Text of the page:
Kane Street’s Joey Weisenberg wants a synagogue based on music and spontaneity.
By George Robinson
October 17, 2012
It’s a most unlikely place for a musical revolution, a studio tucked into an apartment building in a quiet block in Carroll Gardens, at the intersection of a residential neighborhood and a string of mom-and-pop stores of the sort Brooklyn still has in its quieter corners.
Joey Weisenberg, whose studio (along with the dozens and dozens of musical instruments it contains) this is, is an unlikely revolutionary; he’s a sweet-faced young man who is celebrating is 31st birthday by speaking to a journalist about his vision of a more user-friendly 21st-century synagogue, one built around singing and spontaneity, combining two millennia of Jewish and liturgy with the modern energies of an actively participating congregation.
It’s not hard to get a glimpse of Weisenberg’s musical manifesto. Unlike most guerrilla warriors, he’s delightfully generous with his agenda. He’ll be playing with his band on October 21 at the Eldridge Street Synagogue. He has two lively CDs, "Joey's Nigunim" and “Transformation of a Nigun: Nigunim, Vol. II,” and has authored a smart brief for his cause, “Building Singing Communities.”
The program is simple: all Weisenberg wants is to get Jews of any denomination to get up and sing in shul.
Weisenberg’s ‘eureka’ moment crept up on him slowly.
Like most multi-instrumentalists with very eclectic taste and a performing background that runs from klezmer to country, blues to flamenco, he has earned his living playing in a veritable army of wildly variegated musical groups. Born and raised in Milwaukee, he is the offspring of musicians, his mother a classical pianist with a particular affinity for Johann Sebastian Bach, his father an ardent flamenco guitarist. He began his own musical career as a harmonica and guitar prodigy in the blues clubs that proliferated in his hometown.
“I spend a lot of years as a full-time musician,” he says, his ever-present smile widening. “I was playing an average of three gigs a night, totally different kinds of events, concerts, weddings, club dates. It’s a great way to learn about what music means in the world.”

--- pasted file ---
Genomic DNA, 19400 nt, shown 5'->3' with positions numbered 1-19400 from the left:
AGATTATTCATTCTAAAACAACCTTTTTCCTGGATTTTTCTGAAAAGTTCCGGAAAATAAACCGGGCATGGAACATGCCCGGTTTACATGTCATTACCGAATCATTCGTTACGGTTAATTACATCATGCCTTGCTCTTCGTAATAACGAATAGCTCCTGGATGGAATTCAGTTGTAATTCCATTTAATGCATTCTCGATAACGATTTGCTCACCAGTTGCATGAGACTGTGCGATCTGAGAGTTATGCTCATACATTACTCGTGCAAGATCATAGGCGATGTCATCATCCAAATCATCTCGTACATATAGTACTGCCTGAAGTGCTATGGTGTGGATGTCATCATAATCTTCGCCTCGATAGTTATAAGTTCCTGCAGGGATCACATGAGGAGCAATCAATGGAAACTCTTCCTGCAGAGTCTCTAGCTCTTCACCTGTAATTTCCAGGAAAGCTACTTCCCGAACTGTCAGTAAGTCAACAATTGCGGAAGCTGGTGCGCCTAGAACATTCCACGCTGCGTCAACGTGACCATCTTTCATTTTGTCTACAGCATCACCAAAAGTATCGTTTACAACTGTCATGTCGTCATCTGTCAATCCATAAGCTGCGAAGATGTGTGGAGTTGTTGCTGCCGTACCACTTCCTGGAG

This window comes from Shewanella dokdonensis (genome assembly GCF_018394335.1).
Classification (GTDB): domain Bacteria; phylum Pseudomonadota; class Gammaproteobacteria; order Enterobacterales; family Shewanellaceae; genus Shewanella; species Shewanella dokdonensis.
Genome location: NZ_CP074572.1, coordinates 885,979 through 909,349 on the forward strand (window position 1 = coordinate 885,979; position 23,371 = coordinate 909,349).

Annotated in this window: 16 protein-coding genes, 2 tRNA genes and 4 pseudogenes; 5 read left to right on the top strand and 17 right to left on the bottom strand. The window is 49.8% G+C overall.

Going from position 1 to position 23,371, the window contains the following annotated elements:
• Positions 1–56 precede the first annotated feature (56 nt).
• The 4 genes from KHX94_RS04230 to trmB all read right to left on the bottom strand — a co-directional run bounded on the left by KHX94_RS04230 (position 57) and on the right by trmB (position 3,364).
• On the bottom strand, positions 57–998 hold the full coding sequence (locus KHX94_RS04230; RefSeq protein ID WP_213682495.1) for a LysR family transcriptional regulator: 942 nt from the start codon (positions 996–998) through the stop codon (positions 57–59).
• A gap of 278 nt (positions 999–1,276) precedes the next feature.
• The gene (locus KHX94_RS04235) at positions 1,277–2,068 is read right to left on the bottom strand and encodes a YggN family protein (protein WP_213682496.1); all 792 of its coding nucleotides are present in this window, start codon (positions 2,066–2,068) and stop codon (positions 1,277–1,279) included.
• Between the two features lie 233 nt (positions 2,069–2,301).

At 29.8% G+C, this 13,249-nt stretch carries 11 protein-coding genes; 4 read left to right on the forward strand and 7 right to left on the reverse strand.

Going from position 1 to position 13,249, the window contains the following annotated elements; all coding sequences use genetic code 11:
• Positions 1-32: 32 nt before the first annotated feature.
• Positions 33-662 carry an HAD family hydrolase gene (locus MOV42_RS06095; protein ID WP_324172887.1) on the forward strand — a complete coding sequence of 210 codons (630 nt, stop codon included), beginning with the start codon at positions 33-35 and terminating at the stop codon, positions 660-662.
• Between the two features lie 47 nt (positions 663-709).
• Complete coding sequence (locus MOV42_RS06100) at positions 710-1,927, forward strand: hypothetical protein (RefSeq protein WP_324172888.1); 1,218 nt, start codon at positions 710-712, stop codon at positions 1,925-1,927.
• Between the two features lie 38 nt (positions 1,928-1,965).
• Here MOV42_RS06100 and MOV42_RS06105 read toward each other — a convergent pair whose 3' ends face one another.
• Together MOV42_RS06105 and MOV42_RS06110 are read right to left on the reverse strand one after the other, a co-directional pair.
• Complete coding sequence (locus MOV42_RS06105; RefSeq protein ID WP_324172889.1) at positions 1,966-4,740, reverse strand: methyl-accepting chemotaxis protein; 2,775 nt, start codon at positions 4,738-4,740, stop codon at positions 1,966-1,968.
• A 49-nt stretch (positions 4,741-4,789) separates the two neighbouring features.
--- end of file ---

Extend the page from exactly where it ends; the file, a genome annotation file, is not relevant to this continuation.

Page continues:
As the old saying goes, it’s a hard living but a heck of a life. But gradually, one aspect of the routine began to grate on his nerves.
“At some point I began to be bored with the frontal aspect of performing,” he says. “I mean, I began to ask why weren’t the people watching us getting more involved. I was becoming uncomfortable with the proscenium arch theatrical aspect of the experience.”
Raised as a Conservative Jew, Weisenberg has always maintained an active involvement in Jewish music. He has studied with several cantors, was an early student at Yeshivat Hadar, the small but influential independent institution on the Upper West Side.
“It’s always been a part of the fabric of my life,” he notes.
Because of the very nature of music for worship, Weisenberg realized, this was the fertile ground for his decision to move down from the stage (or the bimah) and into the midst of his audience, transforming listeners into band-mates, so to speak.
“I wanted to be in the middle of everybody; I wanted to be more of a facilitator,” he explains. “Let’s empower everybody to make music.”
He’s certainly well positioned to make that happen, at least gradually. Weisenberg is on the faculty at Yeshivat Hadar and he’s the musical director at the Kane Street Synagogue in Brooklyn.
“I was raised in a Conservative shul, but I feel non-denominational,” he says. “My grandfather belonged to all nine of the synagogues in Milwaukee when he was alive, and he told me that you could learn something from each of them.”
So he now divides his time between being a husband and father, teaching at Yeshivat Hadar, planning services at Kane Street, studying hazonos with older cantors, running workshops on the creation of what he calls “Spontaneous Jewish Choirs,” working with the occasional private student, writing new nigunim and recording. (No wonder he spent part of his birthday with a journalist.)
The reason for this spectacular commitment to Jewish music is clear in his mind.
“With music I am a believer, I never question music,” he says.
But how does music relate us to the spiritual realm?
Weisenberg’s eyes narrow and he is quiet for a moment. Then his smile slowly returns.
“For me, music teaches us how to listen,” he says. “In listening we start to hear things that are outside of ourselves, yet also deeply inside too. [When they are singing] people are interacting with one another, with the room they are in. As we learn to hear other people and hear space we begin to sense the energy around us and we start to sense the divine energy of the world.”
He pauses for a moment.
“It forges a connection between elements of our experience that have been disparate up to that point, and that’s the essence of the Sh’ma,” he says with a quiet passion. “It’s the central credo of Judaism. We cover our eyes when we recite the Sh’ma, so we’re not distracted by visual stimuli. The prayer itself links hearing and God’s oneness. If we can learn how to listen we can learn how to discover unity.”
The Joey Weisenberg Ensemble will be performing “Transformation of a Nigun” on Oct. 21 at 3 p.m. at the Museum at the Eldridge Street Synagogue (12 Eldridge St.). For information call (212) 219-0888, or go to http://www.eldridgestreet.org. To buy Joey Weisenberg’s CDs and book and to learn more about his workshops, go to http://joeyweisenberg.com.